Hunter Biden Informant Charges

Alexander Smirnov, second from right, leaves the courthouse on Feb. 20 in Las Vegas. Smirnov, a former FBI informant, is charged with inventing a story about a multimillion-dollar bribery scheme involving President Biden’s family. Bizuayehu Tesfaye/Las Vegas Review-Journal via Associated Press

LOS ANGELES — A former FBI informant charged with fabricating a multimillion-dollar bribery scheme involving President Biden’s family must remain behind bars while he awaits trial, a judge ruled Monday, reversing an earlier order releasing the man.

U.S. District Judge Otis Wright II in Los Angeles ordered Alexander Smirnov’s detention days after he was freed by another judge, then re-arrested while meeting with his lawyers at their offices in Las Vegas. Wright said he did not believe there were release conditions he could set that would guarantee that the man who has claimed to have ties to Russian intelligence would not flee the country.

“There is nothing garden variety about this case,” Wright said. “I have not changed my mind. This man will be remanded pending trial.”

Smirnov, 43, pleaded not guilty to the charges accusing him of falsely telling his FBI handler that executives from the Ukrainian energy company Burisma had paid President Biden and Hunter Biden $5 million each around 2015. The claim became central to the Republican impeachment inquiry of President Biden in Congress.

A different judge had released him from jail on electronic GPS monitoring after his Feb. 14 arrest, but Wright ordered him to be taken back into custody last week after prosecutors asked to reconsider Smirnov’s detention. Wright said in a written order unsealed Friday that Smirnov’s lawyers’ efforts to free him were “likely to facilitate his absconding from the United States.”


In urging the judge to keep him in jail, prosecutors revealed Smirnov has reported to the FBI having extensive contact with officials associated with Russian intelligence, and claimed that such officials were involved in passing a story to him about Hunter Biden. Prosecutors said Smirnov had been planning to travel to multiple countries days after his Feb. 14 arrest to meet with foreign intelligence contacts.

Prosecutor Leo Wise told the judge Monday that Smirnov could not be trusted to tell the truth to those monitoring his whereabouts if released from jail, noting that he was pushing a new false story about Hunter Biden during a meeting with investigators as recently as September. Prosecutors have accused Smirnov in court papers of “actively peddling new lies that could impact U.S. elections.”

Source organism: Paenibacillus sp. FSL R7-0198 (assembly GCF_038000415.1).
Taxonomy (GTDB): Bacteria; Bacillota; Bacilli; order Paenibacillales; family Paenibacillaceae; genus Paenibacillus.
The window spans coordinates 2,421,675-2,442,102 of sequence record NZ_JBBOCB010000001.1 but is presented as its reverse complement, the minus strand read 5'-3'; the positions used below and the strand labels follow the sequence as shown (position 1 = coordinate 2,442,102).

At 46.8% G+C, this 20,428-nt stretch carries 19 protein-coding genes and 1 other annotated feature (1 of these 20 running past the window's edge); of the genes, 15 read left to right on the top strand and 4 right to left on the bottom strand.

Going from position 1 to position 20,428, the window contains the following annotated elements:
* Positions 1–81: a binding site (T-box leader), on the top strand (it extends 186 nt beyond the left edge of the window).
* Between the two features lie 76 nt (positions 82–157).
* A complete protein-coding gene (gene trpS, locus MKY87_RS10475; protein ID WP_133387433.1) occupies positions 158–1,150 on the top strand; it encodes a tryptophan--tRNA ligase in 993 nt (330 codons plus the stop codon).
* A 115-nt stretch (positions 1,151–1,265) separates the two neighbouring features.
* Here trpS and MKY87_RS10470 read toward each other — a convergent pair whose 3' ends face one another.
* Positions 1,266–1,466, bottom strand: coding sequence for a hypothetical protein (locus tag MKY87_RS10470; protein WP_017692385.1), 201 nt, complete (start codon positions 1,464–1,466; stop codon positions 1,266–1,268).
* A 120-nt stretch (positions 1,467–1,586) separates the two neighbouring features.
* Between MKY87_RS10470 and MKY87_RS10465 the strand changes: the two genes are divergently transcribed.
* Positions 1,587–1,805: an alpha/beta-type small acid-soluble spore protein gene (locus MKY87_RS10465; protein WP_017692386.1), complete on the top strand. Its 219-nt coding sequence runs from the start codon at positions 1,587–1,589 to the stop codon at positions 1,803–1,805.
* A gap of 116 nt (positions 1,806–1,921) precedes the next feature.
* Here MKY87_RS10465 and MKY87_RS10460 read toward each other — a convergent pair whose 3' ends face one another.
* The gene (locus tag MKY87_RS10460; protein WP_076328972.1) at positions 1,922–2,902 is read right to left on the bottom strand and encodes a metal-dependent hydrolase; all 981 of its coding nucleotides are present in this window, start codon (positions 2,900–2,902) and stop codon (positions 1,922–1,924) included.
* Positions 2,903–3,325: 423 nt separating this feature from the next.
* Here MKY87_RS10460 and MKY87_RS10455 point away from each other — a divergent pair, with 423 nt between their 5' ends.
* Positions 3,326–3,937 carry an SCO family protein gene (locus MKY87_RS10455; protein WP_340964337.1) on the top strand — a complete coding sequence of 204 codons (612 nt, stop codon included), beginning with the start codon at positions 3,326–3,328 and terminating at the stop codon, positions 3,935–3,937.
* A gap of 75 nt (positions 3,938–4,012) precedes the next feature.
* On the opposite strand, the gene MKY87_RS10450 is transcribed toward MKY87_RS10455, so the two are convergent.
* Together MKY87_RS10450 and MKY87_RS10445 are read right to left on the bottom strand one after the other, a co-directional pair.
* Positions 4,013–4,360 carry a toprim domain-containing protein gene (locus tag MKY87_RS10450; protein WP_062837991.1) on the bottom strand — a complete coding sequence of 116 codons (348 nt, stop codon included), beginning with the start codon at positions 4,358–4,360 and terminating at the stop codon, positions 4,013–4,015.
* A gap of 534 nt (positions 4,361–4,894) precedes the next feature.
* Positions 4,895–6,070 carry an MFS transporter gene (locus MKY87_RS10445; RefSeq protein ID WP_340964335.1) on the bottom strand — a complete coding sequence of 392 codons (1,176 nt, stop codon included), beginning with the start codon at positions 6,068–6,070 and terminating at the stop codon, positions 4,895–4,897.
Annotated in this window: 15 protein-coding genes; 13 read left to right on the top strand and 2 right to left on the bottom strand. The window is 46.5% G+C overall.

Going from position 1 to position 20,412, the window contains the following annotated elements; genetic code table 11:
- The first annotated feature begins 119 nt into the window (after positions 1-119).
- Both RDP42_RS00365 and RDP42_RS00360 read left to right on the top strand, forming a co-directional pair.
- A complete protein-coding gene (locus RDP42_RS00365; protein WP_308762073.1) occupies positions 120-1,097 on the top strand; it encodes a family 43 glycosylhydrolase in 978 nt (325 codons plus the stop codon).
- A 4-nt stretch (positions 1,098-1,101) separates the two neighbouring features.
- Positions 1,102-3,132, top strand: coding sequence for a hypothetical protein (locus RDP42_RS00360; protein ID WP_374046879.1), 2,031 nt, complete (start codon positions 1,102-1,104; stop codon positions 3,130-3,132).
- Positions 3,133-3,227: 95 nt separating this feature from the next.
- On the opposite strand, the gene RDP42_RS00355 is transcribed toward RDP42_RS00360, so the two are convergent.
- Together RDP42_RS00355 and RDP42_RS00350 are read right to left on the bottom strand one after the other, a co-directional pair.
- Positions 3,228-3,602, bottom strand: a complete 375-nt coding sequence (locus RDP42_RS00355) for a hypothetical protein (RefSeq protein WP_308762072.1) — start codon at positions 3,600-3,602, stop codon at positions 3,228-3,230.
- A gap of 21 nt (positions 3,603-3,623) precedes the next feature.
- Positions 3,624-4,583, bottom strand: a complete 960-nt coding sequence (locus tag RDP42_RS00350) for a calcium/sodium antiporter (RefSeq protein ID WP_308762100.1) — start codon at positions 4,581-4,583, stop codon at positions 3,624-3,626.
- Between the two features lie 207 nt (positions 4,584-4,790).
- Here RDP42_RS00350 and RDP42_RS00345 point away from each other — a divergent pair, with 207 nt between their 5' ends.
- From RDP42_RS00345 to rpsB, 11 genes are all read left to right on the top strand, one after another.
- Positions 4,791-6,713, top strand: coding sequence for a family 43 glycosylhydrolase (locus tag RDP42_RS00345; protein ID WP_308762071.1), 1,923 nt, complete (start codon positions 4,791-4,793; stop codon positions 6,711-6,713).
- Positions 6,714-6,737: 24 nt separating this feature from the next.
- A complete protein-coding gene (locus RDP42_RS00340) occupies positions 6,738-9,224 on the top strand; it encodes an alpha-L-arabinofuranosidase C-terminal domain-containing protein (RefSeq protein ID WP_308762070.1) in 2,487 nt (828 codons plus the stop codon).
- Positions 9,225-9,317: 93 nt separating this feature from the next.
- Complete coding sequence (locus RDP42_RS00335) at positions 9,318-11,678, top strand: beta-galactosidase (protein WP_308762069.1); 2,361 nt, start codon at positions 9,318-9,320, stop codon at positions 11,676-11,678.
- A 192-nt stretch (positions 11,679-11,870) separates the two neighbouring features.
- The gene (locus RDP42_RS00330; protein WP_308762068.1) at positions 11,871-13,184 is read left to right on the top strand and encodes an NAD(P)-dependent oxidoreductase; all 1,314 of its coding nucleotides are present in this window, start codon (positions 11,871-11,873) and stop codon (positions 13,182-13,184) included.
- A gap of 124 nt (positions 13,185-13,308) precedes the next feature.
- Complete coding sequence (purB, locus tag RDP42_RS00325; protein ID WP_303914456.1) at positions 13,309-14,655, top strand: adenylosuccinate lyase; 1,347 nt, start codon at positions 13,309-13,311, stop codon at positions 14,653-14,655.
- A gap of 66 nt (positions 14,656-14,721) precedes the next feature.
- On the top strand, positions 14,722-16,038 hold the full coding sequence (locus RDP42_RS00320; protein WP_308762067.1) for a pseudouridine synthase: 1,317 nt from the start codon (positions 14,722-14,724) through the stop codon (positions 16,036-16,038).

Wise said the reason Smirnov was re-arrested at his lawyers’ offices in Las Vegas was that he had nine firearms at his home.

Smirnov, who holds dual Israeli-U.S. citizenship, is charged by the same Justice Department special counsel — Delaware U.S. Attorney David Weiss — who has separately filed gun and tax charges against Hunter Biden.

Smirnov was escorted into the courtroom Monday wearing an off-white jail jumpsuit and black rimmed eyeglasses and was seated at the table with his lawyers. Defense attorney David Chesnoff told reporters outside the courthouse after the hearing that he plans to go to the 9th U.S. Circuit Court of Appeals to continue to push for his release.

Defense attorneys said Smirnov has no criminal history and has strong ties to the United States, including a longtime significant other who lives in Las Vegas. Chesnoff told the judge that Smirnov was being held largely in isolation with access to a phone only once or twice a week, and that he was needed to assist in his own defense.


“He intends to vigorously defend these allegations, having never been in trouble his entire life,” Chesnoff said.

In his ruling last week releasing Smirnov on GPS monitoring, U.S. Magistrate Judge Daniel Albregts in Las Vegas said he was concerned about the defendant’s access to what prosecutors estimate is $6 million in funds, but noted that federal guidelines required him to fashion “the least restrictive conditions” ahead of trial.

In an emergency petition with the 9th Circuit appeals court, Smirnov’s lawyers said Wright did not have the authority to order Smirnov to be taken back into custody. The defense also criticized what it described as “biased and prejudicial statements” from Wright insinuating that Smirnov’s lawyers were acting improperly by advocating for his release.

The appeals court on Sunday evening denied Smirnov’s emergency petition, refusing to block Monday’s hearing or assign the case to a different judge.

Smirnov had been an informant for more than a decade when he made the explosive allegations about the Bidens in June 2020, after “expressing bias” about Joe Biden as a presidential candidate, prosecutors said. Smirnov had only routine business dealings with Burisma starting in 2017, according to court documents. No evidence has emerged that Joe Biden acted corruptly or accepted bribes in his current role or previous office as vice president.

While his identity wasn’t publicly known before the indictment, Smirnov’s claims have played a major part in the Republican effort in Congress to investigate the president and his family, and helped spark what is now a House impeachment inquiry into Biden. Republicans pursuing investigations of the Bidens demanded the FBI release the unredacted form documenting the unverified allegations, though they acknowledged they couldn’t confirm if they were true.

Related Headlines

Comments are no longer available on this story